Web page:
PEZ Visitor Center
35 Prindle Hill Rd, Orange, CT
We all know PEZ, the delicious mini-candies that are best eaten from a cartoon-headed dispenser. But did you know that you can visit their visitor center in Connecticut? At the PEZ Visitor Center you can learn the history of the popular candy, explore a huge selection of memorabilia and new, vintage, and rare dispensers, and watch the packing factory in action. Be sure to check out the world’s largest PEZ dispenser and stop at the gift shop for some treats to take home!
Miles the Monster
Dover International Speedway, 1131 N Dupont Hwy, Dover, DE
Miles the Monster has served as the mascot for the Dover International Speedway (known as “The Monster Mile”) since 2000. In 2008, a giant, 46-foot tall, 20-ton Miles the Monster was erected outside the complex, bursting from the roof. The world’s largest monster has glowing red eyes can be seen from half a mile away and clutches a real racing car in his hands.
28655 S Dixie Hwy, Homestead, FL
Most men, if left at the alter, would go on a drinking binge, go out with their buddies, maybe take a vacation. Ed Leedskalnin built a castle. After his 16-year-old bride-to-be left him the day before his wedding he moved to Florida from his home in Latvia and began building what is known as the Rock Gate Park by Leedskalnin AKA The Coral Castle. Made of giant blocks of Oolitic Limestone (fossilized coral), some weighing over 30 tons, a big mystery surrounds the coral castle: how did Leedskalnin, who worked in secret in the middle of the night, manage to move those giant stones? It’s a question we might never know the answer to.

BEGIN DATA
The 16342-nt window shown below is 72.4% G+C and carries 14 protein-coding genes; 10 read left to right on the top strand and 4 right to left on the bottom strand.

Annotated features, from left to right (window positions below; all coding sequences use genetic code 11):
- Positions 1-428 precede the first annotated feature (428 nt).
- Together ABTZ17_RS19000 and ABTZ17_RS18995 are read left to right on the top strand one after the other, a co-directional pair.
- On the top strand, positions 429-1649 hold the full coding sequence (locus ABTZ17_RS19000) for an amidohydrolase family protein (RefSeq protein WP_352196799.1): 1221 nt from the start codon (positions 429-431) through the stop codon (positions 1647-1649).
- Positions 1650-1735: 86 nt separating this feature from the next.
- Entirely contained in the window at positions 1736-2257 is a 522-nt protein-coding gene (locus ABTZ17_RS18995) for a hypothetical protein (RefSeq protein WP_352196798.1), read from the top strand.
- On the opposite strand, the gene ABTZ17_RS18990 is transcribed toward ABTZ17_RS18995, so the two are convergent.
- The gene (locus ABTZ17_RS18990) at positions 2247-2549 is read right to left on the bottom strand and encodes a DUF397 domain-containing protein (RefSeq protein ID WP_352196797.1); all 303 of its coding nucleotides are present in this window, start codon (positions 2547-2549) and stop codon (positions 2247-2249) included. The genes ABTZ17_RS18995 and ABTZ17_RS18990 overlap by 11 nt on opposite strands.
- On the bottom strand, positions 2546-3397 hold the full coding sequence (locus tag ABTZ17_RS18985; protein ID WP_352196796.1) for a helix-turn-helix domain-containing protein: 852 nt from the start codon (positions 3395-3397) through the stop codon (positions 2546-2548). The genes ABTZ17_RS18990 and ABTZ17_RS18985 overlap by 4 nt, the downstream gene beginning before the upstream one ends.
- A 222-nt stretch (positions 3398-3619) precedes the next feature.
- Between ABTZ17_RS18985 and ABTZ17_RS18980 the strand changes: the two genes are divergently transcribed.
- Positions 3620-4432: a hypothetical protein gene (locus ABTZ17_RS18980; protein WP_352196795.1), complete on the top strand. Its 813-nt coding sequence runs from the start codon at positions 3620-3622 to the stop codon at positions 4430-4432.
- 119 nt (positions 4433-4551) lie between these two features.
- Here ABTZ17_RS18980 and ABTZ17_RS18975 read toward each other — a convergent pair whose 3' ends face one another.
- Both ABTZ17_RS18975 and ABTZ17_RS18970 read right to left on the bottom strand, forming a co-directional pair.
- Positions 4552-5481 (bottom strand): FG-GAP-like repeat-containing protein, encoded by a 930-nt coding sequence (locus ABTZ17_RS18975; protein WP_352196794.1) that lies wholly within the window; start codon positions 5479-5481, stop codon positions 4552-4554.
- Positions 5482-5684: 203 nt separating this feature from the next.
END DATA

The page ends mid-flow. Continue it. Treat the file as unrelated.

Jimmy Carter Peanut of Plains Statue
148 GA-45, Plains, GA
Jimmy Carter, the 39th president of the United States, was known for his big smile and his peanut farm. A thirteen-foot tall toothy peanut was constructed in 1976 to celebrate Carter’s political visit to Evansville, Indiana. Afterwards, the Jimmy Carter Peanut of Plains Statue moved to Plains, Georgia: Carter’s hometown. Today the giant peanut-shaped presidential monument can be found at Davis E-Z Shop, not-too-far from the president’s boyhood home.
Dole Pineapple Garden Maze
Dole Plantation, 64-1550 Kamehameha Hwy, Wahiawa, HI
In 1950 Dole Plantation opened as a fruit stand. It 1989 it opened to the public as the “Pineapple Experience.” And today it is one of the most popular attractions in Oahu. At Dole Plantation you can take a train tour, a garden tour, eat some DoleWhip, and shop for souvenirs and fresh pineapples. The biggest draw is the Pineapple Garden Maze, a 3-acre, 2.5 miles hedge maze made up of 14,000 Hawaiian plants. It was declared the world’s largest maze by Guinness Book of World Records in 2008.